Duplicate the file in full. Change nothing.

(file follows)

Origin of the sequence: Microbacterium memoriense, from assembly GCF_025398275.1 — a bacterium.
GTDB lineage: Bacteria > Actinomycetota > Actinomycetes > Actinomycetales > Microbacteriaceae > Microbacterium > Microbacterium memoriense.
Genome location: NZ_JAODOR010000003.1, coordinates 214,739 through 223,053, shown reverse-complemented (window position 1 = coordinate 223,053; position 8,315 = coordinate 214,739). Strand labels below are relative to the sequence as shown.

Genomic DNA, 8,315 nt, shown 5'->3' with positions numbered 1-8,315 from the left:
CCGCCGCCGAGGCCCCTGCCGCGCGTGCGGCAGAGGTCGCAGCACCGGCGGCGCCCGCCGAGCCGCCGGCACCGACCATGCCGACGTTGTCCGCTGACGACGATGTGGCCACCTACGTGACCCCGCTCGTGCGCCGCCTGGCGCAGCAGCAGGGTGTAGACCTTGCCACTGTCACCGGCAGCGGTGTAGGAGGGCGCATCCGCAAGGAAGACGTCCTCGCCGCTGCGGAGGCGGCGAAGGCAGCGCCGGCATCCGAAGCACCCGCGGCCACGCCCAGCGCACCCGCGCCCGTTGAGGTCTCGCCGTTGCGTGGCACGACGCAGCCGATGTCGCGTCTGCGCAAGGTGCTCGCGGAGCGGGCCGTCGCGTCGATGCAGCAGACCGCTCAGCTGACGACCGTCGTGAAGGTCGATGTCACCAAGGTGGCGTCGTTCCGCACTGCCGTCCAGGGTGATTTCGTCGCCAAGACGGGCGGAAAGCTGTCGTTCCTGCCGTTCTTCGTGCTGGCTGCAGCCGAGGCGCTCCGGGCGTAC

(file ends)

Origin of the sequence: Microbacterium memoriense, from assembly GCF_025398275.1 — a bacterium.
GTDB lineage: Bacteria > Actinomycetota > Actinomycetes > Actinomycetales > Microbacteriaceae > Microbacterium > Microbacterium memoriense.
Genome location: NZ_JAODOR010000003.1, coordinates 214,739 through 223,053, shown reverse-complemented (window position 1 = coordinate 223,053; position 8,315 = coordinate 214,739). Strand labels below are relative to the sequence as shown.

Genomic DNA, 8,315 nt, shown 5'->3' with positions numbered 1-8,315 from the left:
CCGCCGCCGAGGCCCCTGCCGCGCGTGCGGCAGAGGTCGCAGCACCGGCGGCGCCCGCCGAGCCGCCGGCACCGACCATGCCGACGTTGTCCGCTGACGACGATGTGGCCACCTACGTGACCCCGCTCGTGCGCCGCCTGGCGCAGCAGCAGGGTGTAGACCTTGCCACTGTCACCGGCAGCGGTGTAGGAGGGCGCATCCGCAAGGAAGACGTCCTCGCCGCTGCGGAGGCGGCGAAGGCAGCGCCGGCATCCGAAGCACCCGCGGCCACGCCCAGCGCACCCGCGCCCGTTGAGGTCTCGCCGTTGCGTGGCACGACGCAGCCGATGTCGCGTCTGCGCAAGGTGCTCGCGGAGCGGGCCGTCGCGTCGATGCAGCAGACCGCTCAGCTGACGACCGTCGTGAAGGTCGATGTCACCAAGGTGGCGTCGTTCCGCACTGCCGTCCAGGGTGATTTCGTCGCCAAGACGGGCGGAAAGCTGTCGTTCCTGCCGTTCTTCGTGCTGGCTGCAGCCGAGGCGCTCCGGGCGTAC